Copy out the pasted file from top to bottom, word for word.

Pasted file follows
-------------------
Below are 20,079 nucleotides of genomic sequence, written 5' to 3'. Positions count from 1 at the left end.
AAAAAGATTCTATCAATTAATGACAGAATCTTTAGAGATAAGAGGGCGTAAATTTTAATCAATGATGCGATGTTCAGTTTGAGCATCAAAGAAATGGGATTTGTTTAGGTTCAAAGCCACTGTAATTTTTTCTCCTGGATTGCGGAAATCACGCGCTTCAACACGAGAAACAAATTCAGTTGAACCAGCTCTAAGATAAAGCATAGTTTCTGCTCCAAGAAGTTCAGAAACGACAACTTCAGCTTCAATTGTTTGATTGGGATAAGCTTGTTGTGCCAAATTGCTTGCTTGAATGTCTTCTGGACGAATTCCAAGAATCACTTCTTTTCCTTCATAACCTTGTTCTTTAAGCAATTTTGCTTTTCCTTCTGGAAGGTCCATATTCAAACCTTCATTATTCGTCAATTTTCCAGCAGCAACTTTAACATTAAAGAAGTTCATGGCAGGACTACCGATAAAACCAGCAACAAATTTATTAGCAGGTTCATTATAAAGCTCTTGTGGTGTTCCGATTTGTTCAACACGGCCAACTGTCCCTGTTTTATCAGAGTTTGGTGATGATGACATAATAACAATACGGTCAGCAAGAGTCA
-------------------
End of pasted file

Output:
Below are 20,079 nucleotides of genomic sequence, written 5' to 3'. Positions count from 1 at the left end.
AAAAAGATTCTATCAATTAATGACAGAATCTTTAGAGATAAGAGGGCGTAAATTTTAATCAATGATGCGATGTTCAGTTTGAGCATCAAAGAAATGGGATTTGTTTAGGTTCAAAGCCACTGTAATTTTTTCTCCTGGATTGCGGAAATCACGCGCTTCAACACGAGAAACAAATTCAGTTGAACCAGCTCTAAGATAAAGCATAGTTTCTGCTCCAAGAAGTTCAGAAACGACAACTTCAGCTTCAATTGTTTGATTGGGATAAGCTTGTTGTGCCAAATTGCTTGCTTGAATGTCTTCTGGACGAATTCCAAGAATCACTTCTTTTCCTTCATAACCTTGTTCTTTAAGCAATTTTGCTTTTCCTTCTGGAAGGTCCATATTCAAACCTTCATTATTCGTCAATTTTCCAGCAGCAACTTTAACATTAAAGAAGTTCATGGCAGGACTACCGATAAAACCAGCAACAAATTTATTAGCAGGTTCATTATAAAGCTCTTGTGGTGTTCCGATTTGTTCAACACGGCCAACTGTCCCTGTTTTATCAGAGTTTGGTGATGATGACATAATAACAATACGGTCAGCAAGAGTCA